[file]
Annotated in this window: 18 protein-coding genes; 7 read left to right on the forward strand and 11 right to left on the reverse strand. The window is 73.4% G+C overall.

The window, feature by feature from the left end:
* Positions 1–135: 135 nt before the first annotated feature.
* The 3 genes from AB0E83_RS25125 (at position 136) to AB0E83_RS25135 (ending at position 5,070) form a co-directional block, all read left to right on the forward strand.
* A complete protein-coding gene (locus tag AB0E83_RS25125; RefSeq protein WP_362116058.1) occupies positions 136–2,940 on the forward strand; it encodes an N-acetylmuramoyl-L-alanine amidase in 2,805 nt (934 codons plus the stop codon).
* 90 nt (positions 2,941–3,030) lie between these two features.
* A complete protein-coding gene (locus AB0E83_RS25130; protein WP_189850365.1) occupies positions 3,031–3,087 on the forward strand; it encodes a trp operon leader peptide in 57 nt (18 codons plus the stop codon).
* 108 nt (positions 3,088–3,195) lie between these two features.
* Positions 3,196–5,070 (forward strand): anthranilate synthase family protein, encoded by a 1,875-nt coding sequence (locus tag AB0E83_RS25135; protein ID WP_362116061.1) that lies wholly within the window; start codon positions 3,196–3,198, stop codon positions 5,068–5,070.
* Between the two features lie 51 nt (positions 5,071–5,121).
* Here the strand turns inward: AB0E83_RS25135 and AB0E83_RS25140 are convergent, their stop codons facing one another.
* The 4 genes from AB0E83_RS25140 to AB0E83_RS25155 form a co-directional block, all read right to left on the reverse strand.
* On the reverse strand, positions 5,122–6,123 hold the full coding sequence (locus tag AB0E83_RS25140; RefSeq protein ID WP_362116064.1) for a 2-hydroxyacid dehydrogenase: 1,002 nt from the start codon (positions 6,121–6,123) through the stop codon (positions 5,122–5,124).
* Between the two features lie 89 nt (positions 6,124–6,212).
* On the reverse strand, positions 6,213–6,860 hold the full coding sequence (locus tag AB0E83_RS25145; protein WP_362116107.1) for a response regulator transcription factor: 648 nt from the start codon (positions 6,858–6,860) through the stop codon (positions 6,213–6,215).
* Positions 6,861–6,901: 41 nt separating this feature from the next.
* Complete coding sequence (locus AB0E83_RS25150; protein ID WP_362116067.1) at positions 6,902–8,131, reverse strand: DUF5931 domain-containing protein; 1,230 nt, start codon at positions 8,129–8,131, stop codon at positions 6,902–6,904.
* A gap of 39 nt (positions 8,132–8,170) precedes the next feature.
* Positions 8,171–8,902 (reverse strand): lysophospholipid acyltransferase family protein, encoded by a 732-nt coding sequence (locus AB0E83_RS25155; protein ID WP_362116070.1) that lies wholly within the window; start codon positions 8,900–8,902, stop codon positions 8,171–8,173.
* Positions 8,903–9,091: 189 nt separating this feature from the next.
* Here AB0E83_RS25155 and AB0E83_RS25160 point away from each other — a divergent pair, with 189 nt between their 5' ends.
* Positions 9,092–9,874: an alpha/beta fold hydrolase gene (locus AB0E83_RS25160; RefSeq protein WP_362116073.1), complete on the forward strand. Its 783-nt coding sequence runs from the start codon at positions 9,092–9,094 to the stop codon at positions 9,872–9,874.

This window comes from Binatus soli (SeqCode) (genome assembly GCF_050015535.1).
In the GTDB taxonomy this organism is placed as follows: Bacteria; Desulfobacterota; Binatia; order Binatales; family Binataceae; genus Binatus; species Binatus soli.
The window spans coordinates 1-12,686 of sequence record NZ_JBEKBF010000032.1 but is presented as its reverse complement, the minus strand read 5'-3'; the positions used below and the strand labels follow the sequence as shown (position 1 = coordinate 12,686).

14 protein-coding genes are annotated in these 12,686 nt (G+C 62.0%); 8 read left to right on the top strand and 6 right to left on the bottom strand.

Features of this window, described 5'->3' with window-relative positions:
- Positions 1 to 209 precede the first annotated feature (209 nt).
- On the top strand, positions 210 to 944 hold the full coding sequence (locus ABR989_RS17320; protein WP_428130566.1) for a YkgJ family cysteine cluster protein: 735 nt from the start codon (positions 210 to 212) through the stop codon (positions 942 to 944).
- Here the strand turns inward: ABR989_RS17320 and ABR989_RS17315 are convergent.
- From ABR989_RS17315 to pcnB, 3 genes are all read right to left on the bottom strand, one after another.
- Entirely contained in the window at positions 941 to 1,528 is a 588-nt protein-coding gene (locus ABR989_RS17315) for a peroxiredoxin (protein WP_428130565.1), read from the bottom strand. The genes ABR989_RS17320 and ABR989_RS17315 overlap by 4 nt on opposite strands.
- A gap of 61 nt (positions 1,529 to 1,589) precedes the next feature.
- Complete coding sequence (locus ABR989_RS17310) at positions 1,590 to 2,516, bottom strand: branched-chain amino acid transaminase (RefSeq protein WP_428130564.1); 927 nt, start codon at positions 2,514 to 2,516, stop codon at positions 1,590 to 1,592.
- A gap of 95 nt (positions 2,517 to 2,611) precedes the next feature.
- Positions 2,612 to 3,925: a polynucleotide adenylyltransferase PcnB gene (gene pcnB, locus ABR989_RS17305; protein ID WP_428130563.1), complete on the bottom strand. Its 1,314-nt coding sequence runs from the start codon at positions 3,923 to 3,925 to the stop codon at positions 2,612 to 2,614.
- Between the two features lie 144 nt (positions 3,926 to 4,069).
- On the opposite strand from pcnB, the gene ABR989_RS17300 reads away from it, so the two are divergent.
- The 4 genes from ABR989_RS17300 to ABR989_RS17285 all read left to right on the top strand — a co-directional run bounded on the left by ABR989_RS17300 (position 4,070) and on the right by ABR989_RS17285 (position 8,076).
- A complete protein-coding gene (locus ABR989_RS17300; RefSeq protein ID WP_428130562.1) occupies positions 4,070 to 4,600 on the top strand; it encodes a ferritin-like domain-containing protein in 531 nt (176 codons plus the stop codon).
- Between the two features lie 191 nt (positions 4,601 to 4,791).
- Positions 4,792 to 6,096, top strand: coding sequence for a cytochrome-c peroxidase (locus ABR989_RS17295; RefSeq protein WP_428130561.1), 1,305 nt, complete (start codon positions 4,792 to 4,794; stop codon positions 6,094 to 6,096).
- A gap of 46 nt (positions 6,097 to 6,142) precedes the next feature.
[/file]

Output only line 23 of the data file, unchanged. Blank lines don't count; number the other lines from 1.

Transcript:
This window comes from Binatus soli (SeqCode) (genome assembly GCF_050015535.1).